Sunday, 4 January 2015

Party Games by E.J. Greenway

Party Games by E.J. Greenway is an absorbing tale of the treachery and chicanery of UK politics. It’s a story with a ring of such authority, I found myself drawing parallels with real life politicians. Greenway clearly has a strong knowledge of Westminster, which draws the reader into a world they may not be that familiar with – I know I certainly wasn’t.
In the beginning, Greenway introduces us to lots of characters and it’s a bit disorientating trying to keep track of names and titles but this is soon dispelled as the characters come to life and become plainly distinct from each other. The story starts with a shooting and then Greenway astutely takes us back in time, allowing us to see the build up to this defining event.
What I liked about this novel is the way Greenway gives a human face to characters who, in real life, we often despise. Through Rodney Richmond, the recently elected leader of the Conservative party, we see how power can be a poisoned chalice as his position takes its toll on his relationships with friends. Anthea Culverhouse is a strong female character, sidelined despite the fact that she has been the force behind Richmond’s success. We see the bitterness of characters that have devoted their lives to politics, at the expense of everything else, only to see success snatched away from them. Not to mention the journalists stirring the pot to ensure their own influence.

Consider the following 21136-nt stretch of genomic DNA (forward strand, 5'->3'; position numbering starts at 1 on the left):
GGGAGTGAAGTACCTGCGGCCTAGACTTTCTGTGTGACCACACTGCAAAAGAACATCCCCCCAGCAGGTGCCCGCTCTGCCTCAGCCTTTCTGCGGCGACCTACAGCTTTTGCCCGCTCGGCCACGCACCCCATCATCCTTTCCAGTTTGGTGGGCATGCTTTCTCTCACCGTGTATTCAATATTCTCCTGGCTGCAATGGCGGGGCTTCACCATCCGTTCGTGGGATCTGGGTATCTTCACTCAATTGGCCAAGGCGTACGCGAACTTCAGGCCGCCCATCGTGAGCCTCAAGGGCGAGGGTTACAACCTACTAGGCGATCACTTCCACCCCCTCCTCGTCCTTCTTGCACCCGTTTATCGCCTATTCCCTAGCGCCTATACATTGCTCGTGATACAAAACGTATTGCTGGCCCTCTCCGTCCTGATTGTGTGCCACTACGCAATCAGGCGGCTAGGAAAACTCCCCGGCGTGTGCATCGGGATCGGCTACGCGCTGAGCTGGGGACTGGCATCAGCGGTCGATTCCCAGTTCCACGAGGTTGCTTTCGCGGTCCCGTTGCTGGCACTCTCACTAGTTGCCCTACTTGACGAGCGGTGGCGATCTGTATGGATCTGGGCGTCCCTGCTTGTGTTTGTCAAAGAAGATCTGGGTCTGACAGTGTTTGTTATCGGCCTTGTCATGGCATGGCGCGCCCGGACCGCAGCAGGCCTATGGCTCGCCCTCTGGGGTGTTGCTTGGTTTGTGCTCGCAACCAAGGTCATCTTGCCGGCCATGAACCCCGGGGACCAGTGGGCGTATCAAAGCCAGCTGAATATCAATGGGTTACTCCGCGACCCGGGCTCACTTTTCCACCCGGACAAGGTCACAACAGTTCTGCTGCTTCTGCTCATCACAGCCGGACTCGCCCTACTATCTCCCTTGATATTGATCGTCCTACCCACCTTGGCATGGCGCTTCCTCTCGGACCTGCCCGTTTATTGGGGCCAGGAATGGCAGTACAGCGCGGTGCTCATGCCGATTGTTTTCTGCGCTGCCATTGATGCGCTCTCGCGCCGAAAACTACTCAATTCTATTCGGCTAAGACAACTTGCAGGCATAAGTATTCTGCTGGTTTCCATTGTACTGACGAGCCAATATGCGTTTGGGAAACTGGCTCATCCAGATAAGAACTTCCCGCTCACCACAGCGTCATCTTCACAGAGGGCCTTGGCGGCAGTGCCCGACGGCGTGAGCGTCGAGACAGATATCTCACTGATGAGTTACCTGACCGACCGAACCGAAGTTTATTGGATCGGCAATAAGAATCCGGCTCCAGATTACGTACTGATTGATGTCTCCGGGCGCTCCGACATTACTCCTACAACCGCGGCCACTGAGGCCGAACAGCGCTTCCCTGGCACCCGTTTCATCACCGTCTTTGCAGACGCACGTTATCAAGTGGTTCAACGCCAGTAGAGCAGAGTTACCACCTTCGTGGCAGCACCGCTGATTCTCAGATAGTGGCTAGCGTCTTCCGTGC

There’s no doubt that politics is a cut throat world and Party Games encapsulates this and then some. An intriguing story which will leave you wanting to read the sequel.

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